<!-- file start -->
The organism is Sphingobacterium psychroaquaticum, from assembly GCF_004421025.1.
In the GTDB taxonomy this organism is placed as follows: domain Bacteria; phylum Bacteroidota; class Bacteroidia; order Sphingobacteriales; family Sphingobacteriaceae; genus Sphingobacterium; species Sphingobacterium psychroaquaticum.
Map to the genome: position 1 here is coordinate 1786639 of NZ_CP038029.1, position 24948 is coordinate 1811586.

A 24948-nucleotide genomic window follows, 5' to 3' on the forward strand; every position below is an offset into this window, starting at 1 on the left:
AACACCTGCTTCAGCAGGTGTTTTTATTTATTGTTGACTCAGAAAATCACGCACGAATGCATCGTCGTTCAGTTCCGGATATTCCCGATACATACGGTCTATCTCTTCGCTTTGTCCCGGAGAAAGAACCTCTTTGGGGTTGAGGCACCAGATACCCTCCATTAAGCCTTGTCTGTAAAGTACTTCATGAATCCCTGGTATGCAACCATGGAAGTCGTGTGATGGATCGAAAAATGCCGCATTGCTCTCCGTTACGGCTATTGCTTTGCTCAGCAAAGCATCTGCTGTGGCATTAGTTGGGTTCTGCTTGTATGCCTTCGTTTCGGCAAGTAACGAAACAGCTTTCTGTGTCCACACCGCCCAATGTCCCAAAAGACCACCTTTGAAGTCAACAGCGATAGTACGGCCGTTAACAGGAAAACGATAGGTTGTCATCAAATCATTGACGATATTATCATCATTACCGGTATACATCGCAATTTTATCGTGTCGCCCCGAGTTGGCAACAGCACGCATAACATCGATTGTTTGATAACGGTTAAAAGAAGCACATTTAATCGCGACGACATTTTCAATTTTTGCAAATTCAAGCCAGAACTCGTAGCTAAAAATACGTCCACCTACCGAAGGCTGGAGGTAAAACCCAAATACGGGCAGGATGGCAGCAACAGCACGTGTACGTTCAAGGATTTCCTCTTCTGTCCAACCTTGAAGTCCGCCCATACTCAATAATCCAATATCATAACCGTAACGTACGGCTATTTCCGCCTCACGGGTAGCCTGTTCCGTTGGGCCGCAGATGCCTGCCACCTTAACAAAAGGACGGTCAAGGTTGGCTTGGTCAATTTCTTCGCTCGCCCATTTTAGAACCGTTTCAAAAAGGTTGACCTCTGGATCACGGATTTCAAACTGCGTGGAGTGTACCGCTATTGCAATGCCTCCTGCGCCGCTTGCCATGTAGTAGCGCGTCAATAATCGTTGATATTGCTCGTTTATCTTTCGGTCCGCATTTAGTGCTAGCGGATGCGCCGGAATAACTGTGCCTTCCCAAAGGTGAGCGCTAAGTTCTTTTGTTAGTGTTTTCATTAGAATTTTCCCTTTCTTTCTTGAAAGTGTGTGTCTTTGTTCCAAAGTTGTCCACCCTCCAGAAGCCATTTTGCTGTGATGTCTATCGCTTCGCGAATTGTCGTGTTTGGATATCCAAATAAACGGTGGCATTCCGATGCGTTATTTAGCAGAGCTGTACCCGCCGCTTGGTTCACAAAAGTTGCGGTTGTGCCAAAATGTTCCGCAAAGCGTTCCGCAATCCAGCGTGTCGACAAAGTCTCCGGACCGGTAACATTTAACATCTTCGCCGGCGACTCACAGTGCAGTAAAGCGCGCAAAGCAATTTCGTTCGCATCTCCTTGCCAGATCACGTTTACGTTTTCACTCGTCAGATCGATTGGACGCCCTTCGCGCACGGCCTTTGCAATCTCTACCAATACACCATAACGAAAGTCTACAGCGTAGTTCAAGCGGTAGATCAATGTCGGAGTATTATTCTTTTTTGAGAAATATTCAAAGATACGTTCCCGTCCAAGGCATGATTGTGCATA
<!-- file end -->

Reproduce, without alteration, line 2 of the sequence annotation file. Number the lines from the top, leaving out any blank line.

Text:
In the GTDB taxonomy this organism is placed as follows: domain Bacteria; phylum Bacteroidota; class Bacteroidia; order Sphingobacteriales; family Sphingobacteriaceae; genus Sphingobacterium; species Sphingobacterium psychroaquaticum.